Internet Access – The Company’s internet website address is www.harley-davidson.com. The Company makes available free of charge (other than an investor’s own internet access charges) through its internet website the Company’s Annual Report on Form 10-K, quarterly reports on Form 10-Q and current reports on Form 8-K, and any amendments to those reports, as soon as reasonably practicable after it electronically files such material with, or furnishes such material to, the United States Securities and Exchange Commission (SEC). In addition, the Company makes available, through its website, the following corporate governance materials: (a) the Company’s Corporate Governance Policy; (b) Committee Charters approved by the Company’s Board of Directors for the Audit Committee, Human Resources Committee, Nominating and Corporate Governance Committee and Sustainability Committee; (c) the Company’s Financial Code of Ethics; (d) the Company’s Code of Business Conduct (the Code of Conduct) in eight languages including English; (e) the Conflict of Interest Process for Directors, Executive Officers and Other Employees (the Conflict Process); (f) a list of the Company’s Board of Directors; (g) the Company’s By-laws; (h) the Company’s Environmental Policy; (i) the Company’s Policy for Managing Disclosure of Material Information; (j) the Company’s Supplier Code of Conduct; (k) the Sustainability Strategy Report; and (l) the list of compensation survey participants used as market reference points for various components of compensation as reported in the Company’s Notice of Annual Meeting and Proxy Statement filed with the SEC on March 25, 2011, which compensation relates to the Company’s named executive officers. This information is also available from the Company upon request. The Company satisfies the disclosure requirements under the Code of Conduct, the Conflict Process and applicable New York Stock Exchange listing requirements regarding waivers of the Code of Conduct or the Conflict Process by disclosing the information in the Company’s proxy statement for its annual meeting of shareholders or on the Company’s website. The Company is not including the information contained on or available through its website as a part of, or incorporating such information by reference into, this Annual Report on Form 10-K.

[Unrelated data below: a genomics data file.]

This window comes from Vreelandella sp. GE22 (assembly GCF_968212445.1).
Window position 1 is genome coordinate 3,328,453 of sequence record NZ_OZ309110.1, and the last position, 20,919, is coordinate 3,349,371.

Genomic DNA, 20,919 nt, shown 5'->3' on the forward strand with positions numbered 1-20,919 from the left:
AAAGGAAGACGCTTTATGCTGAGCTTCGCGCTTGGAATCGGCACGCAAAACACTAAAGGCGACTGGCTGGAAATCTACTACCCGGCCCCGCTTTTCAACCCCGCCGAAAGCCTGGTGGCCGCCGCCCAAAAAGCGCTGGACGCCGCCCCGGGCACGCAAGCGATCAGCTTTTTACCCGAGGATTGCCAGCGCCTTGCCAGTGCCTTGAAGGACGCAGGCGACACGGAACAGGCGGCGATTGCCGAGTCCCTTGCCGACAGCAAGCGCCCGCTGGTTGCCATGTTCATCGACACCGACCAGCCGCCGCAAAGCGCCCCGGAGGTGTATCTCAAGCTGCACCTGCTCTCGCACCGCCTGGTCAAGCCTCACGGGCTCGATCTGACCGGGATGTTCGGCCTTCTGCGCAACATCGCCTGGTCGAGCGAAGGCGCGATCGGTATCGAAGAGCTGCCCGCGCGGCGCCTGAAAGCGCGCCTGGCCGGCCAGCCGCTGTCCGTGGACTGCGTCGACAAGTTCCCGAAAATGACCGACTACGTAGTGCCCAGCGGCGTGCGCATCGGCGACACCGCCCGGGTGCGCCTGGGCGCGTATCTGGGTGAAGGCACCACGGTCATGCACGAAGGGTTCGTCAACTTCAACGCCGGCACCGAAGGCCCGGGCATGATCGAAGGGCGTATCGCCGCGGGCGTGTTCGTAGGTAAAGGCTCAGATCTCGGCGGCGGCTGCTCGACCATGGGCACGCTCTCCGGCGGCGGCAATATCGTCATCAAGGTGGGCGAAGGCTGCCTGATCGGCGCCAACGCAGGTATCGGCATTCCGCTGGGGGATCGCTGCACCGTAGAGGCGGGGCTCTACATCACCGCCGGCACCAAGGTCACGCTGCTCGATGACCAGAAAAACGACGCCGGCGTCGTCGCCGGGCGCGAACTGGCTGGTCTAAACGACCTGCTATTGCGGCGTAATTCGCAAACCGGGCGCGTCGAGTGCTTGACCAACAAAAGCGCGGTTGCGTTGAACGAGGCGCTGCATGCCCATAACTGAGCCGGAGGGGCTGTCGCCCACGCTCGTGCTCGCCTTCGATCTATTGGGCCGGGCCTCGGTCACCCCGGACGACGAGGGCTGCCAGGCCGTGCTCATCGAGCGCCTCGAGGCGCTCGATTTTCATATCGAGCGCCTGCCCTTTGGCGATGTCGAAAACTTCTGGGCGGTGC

Financial Services

HDFS is engaged in the business of financing and servicing wholesale inventory receivables and retail consumer loans, primarily for the purchase of Harley-Davidson motorcycles. HDFS is an agent for certain unaffiliated insurance companies providing property/casualty insurance and also sells extended service contracts, gap coverage and debt protection products to motorcycle owners. HDFS conducts business principally in the United States and Canada, and primarily through certain subsidiaries such as Harley-Davidson Credit Corp., Eaglemark Savings Bank, Harley-Davidson Insurance Services, Inc., and Harley-Davidson Financial Services Canada, Inc.

Wholesale Financial Services – HDFS provides wholesale financial services to Harley-Davidson dealers, including floorplan and open account financing of motorcycles and motorcycle parts and accessories. HDFS

 

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offers wholesale financial services to Harley-Davidson dealers in the United States and Canada, and during 2011 approximately 98% of such dealers utilized those services. The wholesale finance operations of HDFS are located in Plano, Texas.